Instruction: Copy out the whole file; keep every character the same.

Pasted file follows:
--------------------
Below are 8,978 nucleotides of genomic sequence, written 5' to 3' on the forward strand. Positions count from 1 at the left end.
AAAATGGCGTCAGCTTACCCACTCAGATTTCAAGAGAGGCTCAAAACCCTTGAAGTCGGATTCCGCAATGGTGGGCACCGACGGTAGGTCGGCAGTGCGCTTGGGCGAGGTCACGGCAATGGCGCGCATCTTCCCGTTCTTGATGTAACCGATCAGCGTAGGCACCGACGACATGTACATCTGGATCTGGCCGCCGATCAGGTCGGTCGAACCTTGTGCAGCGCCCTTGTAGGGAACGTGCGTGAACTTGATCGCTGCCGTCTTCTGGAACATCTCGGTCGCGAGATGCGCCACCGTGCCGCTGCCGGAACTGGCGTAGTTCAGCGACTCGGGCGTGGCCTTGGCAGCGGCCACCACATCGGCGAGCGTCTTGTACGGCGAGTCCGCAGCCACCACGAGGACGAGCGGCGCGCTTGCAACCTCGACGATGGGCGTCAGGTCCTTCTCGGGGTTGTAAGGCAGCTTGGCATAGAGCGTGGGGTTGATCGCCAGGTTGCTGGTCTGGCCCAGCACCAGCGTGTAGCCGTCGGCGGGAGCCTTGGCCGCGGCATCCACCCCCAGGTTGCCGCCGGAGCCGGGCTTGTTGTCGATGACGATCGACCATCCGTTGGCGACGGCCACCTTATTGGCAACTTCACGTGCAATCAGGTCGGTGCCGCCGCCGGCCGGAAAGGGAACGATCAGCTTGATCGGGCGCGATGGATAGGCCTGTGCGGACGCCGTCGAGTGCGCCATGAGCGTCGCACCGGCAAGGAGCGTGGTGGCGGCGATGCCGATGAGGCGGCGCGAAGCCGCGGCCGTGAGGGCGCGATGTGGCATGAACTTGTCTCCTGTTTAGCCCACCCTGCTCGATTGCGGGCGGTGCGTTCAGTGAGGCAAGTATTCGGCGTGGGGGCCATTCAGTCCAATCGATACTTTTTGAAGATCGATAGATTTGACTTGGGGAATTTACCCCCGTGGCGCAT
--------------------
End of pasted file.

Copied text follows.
Below are 8,978 nucleotides of genomic sequence, written 5' to 3' on the forward strand. Positions count from 1 at the left end.
AAAATGGCGTCAGCTTACCCACTCAGATTTCAAGAGAGGCTCAAAACCCTTGAAGTCGGATTCCGCAATGGTGGGCACCGACGGTAGGTCGGCAGTGCGCTTGGGCGAGGTCACGGCAATGGCGCGCATCTTCCCGTTCTTGATGTAACCGATCAGCGTAGGCACCGACGACATGTACATCTGGATCTGGCCGCCGATCAGGTCGGTCGAACCTTGTGCAGCGCCCTTGTAGGGAACGTGCGTGAACTTGATCGCTGCCGTCTTCTGGAACATCTCGGTCGCGAGATGCGCCACCGTGCCGCTGCCGGAACTGGCGTAGTTCAGCGACTCGGGCGTGGCCTTGGCAGCGGCCACCACATCGGCGAGCGTCTTGTACGGCGAGTCCGCAGCCACCACGAGGACGAGCGGCGCGCTTGCAACCTCGACGATGGGCGTCAGGTCCTTCTCGGGGTTGTAAGGCAGCTTGGCATAGAGCGTGGGGTTGATCGCCAGGTTGCTGGTCTGGCCCAGCACCAGCGTGTAGCCGTCGGCGGGAGCCTTGGCCGCGGCATCCACCCCCAGGTTGCCGCCGGAGCCGGGCTTGTTGTCGATGACGATCGACCATCCGTTGGCGACGGCCACCTTATTGGCAACTTCACGTGCAATCAGGTCGGTGCCGCCGCCGGCCGGAAAGGGAACGATCAGCTTGATCGGGCGCGATGGATAGGCCTGTGCGGACGCCGTCGAGTGCGCCATGAGCGTCGCACCGGCAAGGAGCGTGGTGGCGGCGATGCCGATGAGGCGGCGCGAAGCCGCGGCCGTGAGGGCGCGATGTGGCATGAACTTGTCTCCTGTTTAGCCCACCCTGCTCGATTGCGGGCGGTGCGTTCAGTGAGGCAAGTATTCGGCGTGGGGGCCATTCAGTCCAATCGATACTTTTTGAAGATCGATAGATTTGACTTGGGGAATTTACCCCCGTGGCGCAT